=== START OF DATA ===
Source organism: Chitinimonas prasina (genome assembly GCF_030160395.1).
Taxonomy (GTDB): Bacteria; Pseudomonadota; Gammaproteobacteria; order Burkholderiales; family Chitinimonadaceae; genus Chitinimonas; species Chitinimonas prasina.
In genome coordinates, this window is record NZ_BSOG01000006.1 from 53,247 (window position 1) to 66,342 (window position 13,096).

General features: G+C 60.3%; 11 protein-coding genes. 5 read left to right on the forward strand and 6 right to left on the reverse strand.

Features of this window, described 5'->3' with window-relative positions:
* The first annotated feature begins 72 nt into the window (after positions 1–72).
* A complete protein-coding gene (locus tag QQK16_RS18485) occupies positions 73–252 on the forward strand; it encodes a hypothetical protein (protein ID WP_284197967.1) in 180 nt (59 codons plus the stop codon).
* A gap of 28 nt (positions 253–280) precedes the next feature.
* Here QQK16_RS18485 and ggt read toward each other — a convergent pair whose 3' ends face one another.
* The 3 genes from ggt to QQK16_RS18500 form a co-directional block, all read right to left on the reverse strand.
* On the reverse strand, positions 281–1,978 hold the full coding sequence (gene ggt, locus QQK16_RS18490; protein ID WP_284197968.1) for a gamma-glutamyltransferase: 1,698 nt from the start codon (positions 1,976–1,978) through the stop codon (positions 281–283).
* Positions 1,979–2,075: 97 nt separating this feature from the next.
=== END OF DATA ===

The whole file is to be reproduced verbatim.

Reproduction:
Source organism: Chitinimonas prasina (genome assembly GCF_030160395.1).
Taxonomy (GTDB): Bacteria; Pseudomonadota; Gammaproteobacteria; order Burkholderiales; family Chitinimonadaceae; genus Chitinimonas; species Chitinimonas prasina.
In genome coordinates, this window is record NZ_BSOG01000006.1 from 53,247 (window position 1) to 66,342 (window position 13,096).

General features: G+C 60.3%; 11 protein-coding genes. 5 read left to right on the forward strand and 6 right to left on the reverse strand.

Features of this window, described 5'->3' with window-relative positions:
* The first annotated feature begins 72 nt into the window (after positions 1–72).
* A complete protein-coding gene (locus tag QQK16_RS18485) occupies positions 73–252 on the forward strand; it encodes a hypothetical protein (protein ID WP_284197967.1) in 180 nt (59 codons plus the stop codon).
* A gap of 28 nt (positions 253–280) precedes the next feature.
* Here QQK16_RS18485 and ggt read toward each other — a convergent pair whose 3' ends face one another.
* The 3 genes from ggt to QQK16_RS18500 form a co-directional block, all read right to left on the reverse strand.
* On the reverse strand, positions 281–1,978 hold the full coding sequence (gene ggt, locus QQK16_RS18490; protein ID WP_284197968.1) for a gamma-glutamyltransferase: 1,698 nt from the start codon (positions 1,976–1,978) through the stop codon (positions 281–283).
* Positions 1,979–2,075: 97 nt separating this feature from the next.